Series etymology


English word series comes from Proto-Indo-European *ser-, Proto-Indo-European *seh₁-, Latin satum, and later Proto-Italic *serō (Join, bind, link.)

Etymology of series

Detailed word origin of series

Dictionary entry Language Definition
*ser- Proto-Indo-European (ine) to flow, run, watch over, protect, to bind, put together, to flow, stream, flow, stream, to watch over, protect, to put in line, in sequence, to tie, to assemble, to arrange, tack, tie, unite
*seh₁- Proto-Indo-European (ine) to sow, plant, to sow
satum Latin (lat)
*serō Proto-Italic (itc-pro) Join, bind, link.
*sizō Proto-Italic (itc-pro) Sow, plant.
serus Latin (lat) Late, too late. Slow, tardy.
series Latin (lat) A chain. A row. A series. A succession.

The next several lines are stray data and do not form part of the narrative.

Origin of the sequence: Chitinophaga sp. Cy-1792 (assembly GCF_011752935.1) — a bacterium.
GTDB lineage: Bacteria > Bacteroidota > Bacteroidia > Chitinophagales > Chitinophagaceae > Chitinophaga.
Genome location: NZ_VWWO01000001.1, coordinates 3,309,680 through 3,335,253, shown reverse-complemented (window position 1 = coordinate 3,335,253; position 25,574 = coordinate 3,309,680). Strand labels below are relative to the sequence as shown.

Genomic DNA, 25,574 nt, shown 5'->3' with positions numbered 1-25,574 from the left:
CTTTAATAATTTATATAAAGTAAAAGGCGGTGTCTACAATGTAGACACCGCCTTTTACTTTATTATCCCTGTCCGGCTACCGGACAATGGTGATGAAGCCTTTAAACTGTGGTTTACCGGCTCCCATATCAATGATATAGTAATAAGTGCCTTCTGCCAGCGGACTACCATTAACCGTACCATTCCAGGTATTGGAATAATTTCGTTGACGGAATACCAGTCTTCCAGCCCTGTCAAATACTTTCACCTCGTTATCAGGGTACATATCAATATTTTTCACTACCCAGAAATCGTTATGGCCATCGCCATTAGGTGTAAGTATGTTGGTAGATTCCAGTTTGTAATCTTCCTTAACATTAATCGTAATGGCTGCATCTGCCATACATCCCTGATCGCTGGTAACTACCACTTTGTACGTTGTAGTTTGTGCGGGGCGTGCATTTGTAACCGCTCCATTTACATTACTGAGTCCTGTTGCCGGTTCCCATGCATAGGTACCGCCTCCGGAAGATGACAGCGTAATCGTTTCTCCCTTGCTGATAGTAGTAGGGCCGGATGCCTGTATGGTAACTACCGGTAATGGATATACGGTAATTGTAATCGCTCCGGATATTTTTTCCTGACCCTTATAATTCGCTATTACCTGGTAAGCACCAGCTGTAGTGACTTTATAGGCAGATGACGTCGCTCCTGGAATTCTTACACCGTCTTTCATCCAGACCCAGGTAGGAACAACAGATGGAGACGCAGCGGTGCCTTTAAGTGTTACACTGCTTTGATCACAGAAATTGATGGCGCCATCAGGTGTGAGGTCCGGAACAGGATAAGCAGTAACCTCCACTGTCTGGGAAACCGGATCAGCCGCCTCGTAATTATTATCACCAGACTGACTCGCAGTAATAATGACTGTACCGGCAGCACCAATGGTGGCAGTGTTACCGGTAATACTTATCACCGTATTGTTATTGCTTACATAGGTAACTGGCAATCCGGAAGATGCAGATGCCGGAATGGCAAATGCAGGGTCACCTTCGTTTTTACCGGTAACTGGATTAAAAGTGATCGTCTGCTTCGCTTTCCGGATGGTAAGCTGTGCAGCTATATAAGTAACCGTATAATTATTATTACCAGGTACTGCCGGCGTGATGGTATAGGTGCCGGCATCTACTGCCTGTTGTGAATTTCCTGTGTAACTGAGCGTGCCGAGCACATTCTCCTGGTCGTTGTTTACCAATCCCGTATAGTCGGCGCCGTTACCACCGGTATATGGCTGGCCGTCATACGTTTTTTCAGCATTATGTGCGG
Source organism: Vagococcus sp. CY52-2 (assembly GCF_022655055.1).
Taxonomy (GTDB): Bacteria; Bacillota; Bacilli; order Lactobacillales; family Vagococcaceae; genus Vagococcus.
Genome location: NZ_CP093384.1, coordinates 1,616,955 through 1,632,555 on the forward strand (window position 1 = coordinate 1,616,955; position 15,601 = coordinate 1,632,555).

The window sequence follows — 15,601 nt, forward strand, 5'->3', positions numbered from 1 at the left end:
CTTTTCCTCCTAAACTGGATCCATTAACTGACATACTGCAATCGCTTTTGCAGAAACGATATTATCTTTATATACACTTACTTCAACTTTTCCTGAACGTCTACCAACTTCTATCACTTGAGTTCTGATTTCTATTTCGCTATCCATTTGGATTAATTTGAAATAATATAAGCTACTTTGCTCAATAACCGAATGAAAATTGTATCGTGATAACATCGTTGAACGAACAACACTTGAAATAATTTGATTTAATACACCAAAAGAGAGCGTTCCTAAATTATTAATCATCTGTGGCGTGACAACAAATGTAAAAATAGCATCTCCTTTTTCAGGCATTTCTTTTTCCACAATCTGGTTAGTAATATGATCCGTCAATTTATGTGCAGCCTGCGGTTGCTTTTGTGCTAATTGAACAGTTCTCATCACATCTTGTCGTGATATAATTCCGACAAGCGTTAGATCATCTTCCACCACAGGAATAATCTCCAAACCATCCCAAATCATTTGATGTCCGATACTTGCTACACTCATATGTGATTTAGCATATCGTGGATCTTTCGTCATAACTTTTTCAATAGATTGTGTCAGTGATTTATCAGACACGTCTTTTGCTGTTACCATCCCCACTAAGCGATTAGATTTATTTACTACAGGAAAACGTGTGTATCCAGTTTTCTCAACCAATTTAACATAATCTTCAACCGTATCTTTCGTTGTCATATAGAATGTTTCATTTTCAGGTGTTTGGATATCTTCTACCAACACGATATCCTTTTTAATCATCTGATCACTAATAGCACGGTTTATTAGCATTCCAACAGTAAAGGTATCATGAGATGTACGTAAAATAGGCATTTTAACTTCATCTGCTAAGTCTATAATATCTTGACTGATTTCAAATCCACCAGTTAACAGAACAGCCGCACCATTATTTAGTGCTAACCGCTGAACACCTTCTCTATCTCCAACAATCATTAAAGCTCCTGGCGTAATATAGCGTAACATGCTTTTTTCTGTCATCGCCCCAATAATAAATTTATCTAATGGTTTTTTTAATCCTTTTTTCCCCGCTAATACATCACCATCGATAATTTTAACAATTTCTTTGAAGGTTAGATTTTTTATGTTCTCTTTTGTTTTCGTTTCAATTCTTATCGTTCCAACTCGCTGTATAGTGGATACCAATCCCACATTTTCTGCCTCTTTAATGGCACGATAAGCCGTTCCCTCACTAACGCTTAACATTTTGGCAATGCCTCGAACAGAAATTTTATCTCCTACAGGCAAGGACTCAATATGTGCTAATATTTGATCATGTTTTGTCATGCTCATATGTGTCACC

series English (en) (broadcasting, US, Canada) A television or radio program which consists of several episodes that are broadcast in regular intervals. (commerce) A parcel of rough diamonds of assorted qualities.. (cricket, baseball) A group of matches between two sides, with the aim being to win more matches than the opposition.. (mathematics) The sequence of partial sums \sum_{i=1}^n{a_i} of a given sequence [...]

Words with the same origin as series